And there was a “Doc” in the state Senate for four decades–George Gunther, a Stratford naturopath who retired in 2007 after serving the longest tenure in the history of the state legislature.
Ken Ferrucci, senior vice president of government and society affairs for the Connecticut State Medical Society, is looking forward to having a doctor in caucuses and closed-door meetings that lobbyists and advocates can’t get into.
“We just think it offers a great opportunity for us to continue to educate legislators,” he said.
While he plans to continue working with other legislators, Ferrucci said a doctor can explain things that might be hard for non-physicians to communicate.
“Someone like Dr. Srinivasan can speak from the heart about the commitments he’s made and what that’s meant to him, and also the difficulty of running a practice, coming out of school with significant debt that many students have now,” he said.
House Minority Leader Lawrence F. Cafero Jr., R-Norwalk, noted that the legislature draws people from a range of professions. Srinivasan brings experience that includes dealing with insurance companies and the administrative issues health professionals face, he noted.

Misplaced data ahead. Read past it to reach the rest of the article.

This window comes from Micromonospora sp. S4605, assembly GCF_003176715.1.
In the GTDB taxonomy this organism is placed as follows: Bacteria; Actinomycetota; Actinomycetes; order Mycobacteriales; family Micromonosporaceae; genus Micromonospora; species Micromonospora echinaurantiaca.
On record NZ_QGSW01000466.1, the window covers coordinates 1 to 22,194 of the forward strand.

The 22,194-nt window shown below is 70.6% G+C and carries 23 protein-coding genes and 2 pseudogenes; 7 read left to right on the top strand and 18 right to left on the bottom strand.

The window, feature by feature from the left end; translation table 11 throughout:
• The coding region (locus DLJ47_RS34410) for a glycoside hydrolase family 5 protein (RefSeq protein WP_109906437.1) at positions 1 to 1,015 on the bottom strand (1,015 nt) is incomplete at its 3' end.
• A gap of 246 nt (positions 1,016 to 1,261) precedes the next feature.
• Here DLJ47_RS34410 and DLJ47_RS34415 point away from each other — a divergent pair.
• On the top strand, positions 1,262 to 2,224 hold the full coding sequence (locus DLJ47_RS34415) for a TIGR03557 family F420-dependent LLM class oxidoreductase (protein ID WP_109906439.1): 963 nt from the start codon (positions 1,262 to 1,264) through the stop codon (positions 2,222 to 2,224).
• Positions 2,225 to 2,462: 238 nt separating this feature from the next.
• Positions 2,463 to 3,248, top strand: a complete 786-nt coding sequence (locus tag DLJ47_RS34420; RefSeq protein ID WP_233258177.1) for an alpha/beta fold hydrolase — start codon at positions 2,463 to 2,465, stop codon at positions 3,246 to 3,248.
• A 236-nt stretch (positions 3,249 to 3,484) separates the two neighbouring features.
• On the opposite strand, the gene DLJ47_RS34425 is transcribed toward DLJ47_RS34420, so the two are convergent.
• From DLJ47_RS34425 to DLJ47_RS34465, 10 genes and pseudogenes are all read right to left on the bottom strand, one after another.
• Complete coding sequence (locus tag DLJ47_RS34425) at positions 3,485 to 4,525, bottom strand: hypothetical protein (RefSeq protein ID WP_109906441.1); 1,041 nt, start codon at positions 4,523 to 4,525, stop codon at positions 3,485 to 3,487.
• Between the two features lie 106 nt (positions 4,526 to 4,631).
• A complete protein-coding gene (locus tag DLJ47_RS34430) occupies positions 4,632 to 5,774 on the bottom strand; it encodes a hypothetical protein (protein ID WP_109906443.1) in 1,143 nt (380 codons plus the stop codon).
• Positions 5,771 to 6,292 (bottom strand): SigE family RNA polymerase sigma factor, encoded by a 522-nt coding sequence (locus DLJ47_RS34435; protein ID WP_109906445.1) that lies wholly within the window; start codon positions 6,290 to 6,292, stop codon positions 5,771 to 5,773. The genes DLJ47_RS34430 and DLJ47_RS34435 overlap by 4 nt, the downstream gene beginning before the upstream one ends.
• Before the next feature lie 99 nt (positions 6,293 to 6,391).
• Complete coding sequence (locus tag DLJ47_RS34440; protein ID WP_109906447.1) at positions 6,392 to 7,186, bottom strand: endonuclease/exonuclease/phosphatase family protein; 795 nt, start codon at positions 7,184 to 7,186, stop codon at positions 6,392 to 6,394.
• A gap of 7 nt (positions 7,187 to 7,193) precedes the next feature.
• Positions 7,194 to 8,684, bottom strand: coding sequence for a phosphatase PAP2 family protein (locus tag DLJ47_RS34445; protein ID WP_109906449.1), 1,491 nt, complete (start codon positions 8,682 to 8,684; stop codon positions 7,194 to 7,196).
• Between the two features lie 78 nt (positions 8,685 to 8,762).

“My intent is to put him on the public health committee and listen to him,” Cafero said.
“Obviously he’s a freshman legislator, but I’m sure that we’re all going to listen intently and learn some lessons from him,” he added.
House Speaker Christopher G. Donovan, D-Meriden, downplayed the significance of having a doctor in the legislature.
“Certainly doctors have experiences in a medical profession, which we may not know about, but we also hear from doctors through the testimony as well,” he said. “Nurses bring something, people who’ve had ill parents or ill children, they bring in expertise too.”
“Everybody’s opinion is welcome,” he said. “It’s no different from any other legislator who has opinions on things.”
Finances, Jobs and Access
Srinivasan lists fiscal responsibility and jobs as his top priorities. He worries about the amount of debt the state has taken on and believes leaders must examine state programs and eliminate duplication and what he calls “colossal waste.”
His principal health concern is access to care. “You may have insurance on paper, but insurance on paper is not going to do anything at all if you cannot get the patient to see who they need to see,” he said.